We won’t ask for cash bail or bond, where people end up sitting on Rikers Island, at extraordinary cost to taxpayers, for want of a few hundred or a few thousand dollars, or are exploited by the predatory bail bond industry; we won’t treat juveniles as adults, by exercising the fullest discretion allowed under New York’s new “Raise the Age” law, which finally brought our state in line with the rest of the country in recognizing that 16- and 17-year-olds aren’t as culpable as adults, and shouldn’t be punished in adult jails; we won’t unreasonably refuse access to drug treatment, mental health, human trafficking, veterans, or other specialty courts that focus on solving the drivers of a person’s misconduct and breaking the cycle of recidivism, and that properly view each person’s culpability through the lens of their individual circumstances; we won’t ignore a defendant’s risk of deportation, where in the age of Donald Trump every possible means is being used to deport even nonviolent New Yorkers with no prior criminal convictions who contribute to our economy and the social fabric that makes this the greatest City in the world; we won’t game New York’s speedy trial statute by abusing the so-called “ready rule,” which allows prosecutors to start and stop the state’s “speedy trial” clock by going back and forth on declaring their readiness to proceed to trial, and endlessly delays justice for defendants, victims, witnesses and the public at large; we won’t force defendants into “trial by ambush,” whereby defense counsel has to wait until the eve of trial to access critical evidence, if it’s disclosed at all, including police reports and witness statements, and we will implement true open-file discovery, whereby prosecutors turn over all discovery material at the earliest possible time — and not just material that in the prosecutor’s judgment exculpates a defendant or impeaches the credibility of a prosecution witness –  so that sensible and informed plea decisions can be made and wrongful convictions avoided; we won’t use junk science or discredited witness identification techniques to convict defendants, for if nothing else every wrongful conviction means a real criminal roams the streets to strike again; we won’t request sentences without a full and public accounting of the costs and benefits – to the victims, the taxpayers, and the defendant.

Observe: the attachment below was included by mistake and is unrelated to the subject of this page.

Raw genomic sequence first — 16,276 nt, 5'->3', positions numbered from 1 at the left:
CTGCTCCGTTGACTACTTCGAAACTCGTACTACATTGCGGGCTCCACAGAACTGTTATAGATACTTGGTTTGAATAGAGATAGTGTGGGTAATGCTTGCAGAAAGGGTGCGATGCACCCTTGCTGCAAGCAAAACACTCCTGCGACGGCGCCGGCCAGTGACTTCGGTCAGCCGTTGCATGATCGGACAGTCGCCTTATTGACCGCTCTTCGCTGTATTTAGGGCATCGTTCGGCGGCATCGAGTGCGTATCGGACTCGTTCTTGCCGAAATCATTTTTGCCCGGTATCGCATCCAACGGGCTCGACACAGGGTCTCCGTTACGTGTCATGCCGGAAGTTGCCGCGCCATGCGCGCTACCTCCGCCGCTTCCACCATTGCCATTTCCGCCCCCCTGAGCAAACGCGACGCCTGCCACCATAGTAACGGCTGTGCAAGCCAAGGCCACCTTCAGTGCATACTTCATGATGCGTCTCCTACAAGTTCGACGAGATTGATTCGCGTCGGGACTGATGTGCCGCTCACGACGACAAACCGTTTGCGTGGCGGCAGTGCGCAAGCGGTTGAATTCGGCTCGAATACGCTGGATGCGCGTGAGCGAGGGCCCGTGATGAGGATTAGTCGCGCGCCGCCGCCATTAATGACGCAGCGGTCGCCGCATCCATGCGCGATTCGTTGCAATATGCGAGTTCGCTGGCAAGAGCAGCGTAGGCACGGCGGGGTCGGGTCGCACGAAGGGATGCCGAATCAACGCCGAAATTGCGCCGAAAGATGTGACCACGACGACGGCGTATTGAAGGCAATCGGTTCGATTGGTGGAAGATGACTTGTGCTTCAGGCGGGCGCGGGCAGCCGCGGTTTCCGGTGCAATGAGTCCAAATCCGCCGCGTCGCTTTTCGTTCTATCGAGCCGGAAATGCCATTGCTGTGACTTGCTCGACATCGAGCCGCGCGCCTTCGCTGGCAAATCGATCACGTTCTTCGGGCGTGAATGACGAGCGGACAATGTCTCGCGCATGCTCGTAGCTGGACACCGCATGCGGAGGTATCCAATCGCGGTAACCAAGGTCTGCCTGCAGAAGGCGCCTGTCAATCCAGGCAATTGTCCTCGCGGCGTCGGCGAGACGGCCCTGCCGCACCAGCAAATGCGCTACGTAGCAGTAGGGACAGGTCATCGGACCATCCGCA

And we will enforce these norms by reversing the traditional incentives that drive prosecutorial decision-making, instead rewarding diversion placement rates over conviction rates, fair charging over pleas secured, and timely discovery over years of incarceration secured.

Instead of being driven by the cases police choose to bring to us, we will comprehensively promote women’s safety, by taking seriously evidence of sexual assault, internet misogyny, human trafficking, interference with access to reproductive health services, and domestic violence, and developing proactive crime prevention strategies to address these scourges; take wage theft seriously, by dedicating a unit to combat the rampant stealing of workers’ hard-earned salaries by failing to pay minimum wage, ignoring overtime pay, requiring kickbacks to work, and other schemes that cheat working New Yorkers out of hundreds of millions of dollars a year; protect workers from injury, by taking seriously the hazardous and often deadly jobsite conditions that kill an average of twenty workers a year in the five boroughs, and seriously injure hundreds more, and hold willfully irresponsible contractors responsible; defend homeowners and tenants cheated out of their homes by conniving hucksters and unethical developers, and NYCHA residents made to endure health-endangering exposure to lead paint and toxic mold; stand up for victims of police misconduct, whether it’s excessive force, the fabrication of evidence, or perjury on the witness stand; offer meaningful warrant clearing opportunities, so the backlog of hundreds of thousands of outstanding warrants for petty violations and infractions going back years can be responsibly cleared, and people won’t be arrested and detained years later for forgetting a court appearance; keep immigrants from being preyed upon, by focusing on their vulnerabilities to immigration fraud scams, vigorously pursuing U-Visas for victims and witnesses of crime, and prosecuting those who exploit immigrants’ risk of deportation for material gain; maintain a dedicated wrongful conviction integrity unit, where the wrongfully convicted and their lawyers can get the focused and skilled attention necessary to undo the all too common tragedy of an innocent person sitting in prison for a crime they didn’t commit; support reentry efforts, by cooperating with requests to seal prior convictions as permitted by law, obtain certificates of relief from automatic disqualification for employment or licenses; and promote transparency and accountability, by regularly releasing data on intake, charges, pleas, prosecutions, sentencing, and demographics, so the public, policymakers, and scholars can analyze and understand the office’s policies and outcomes.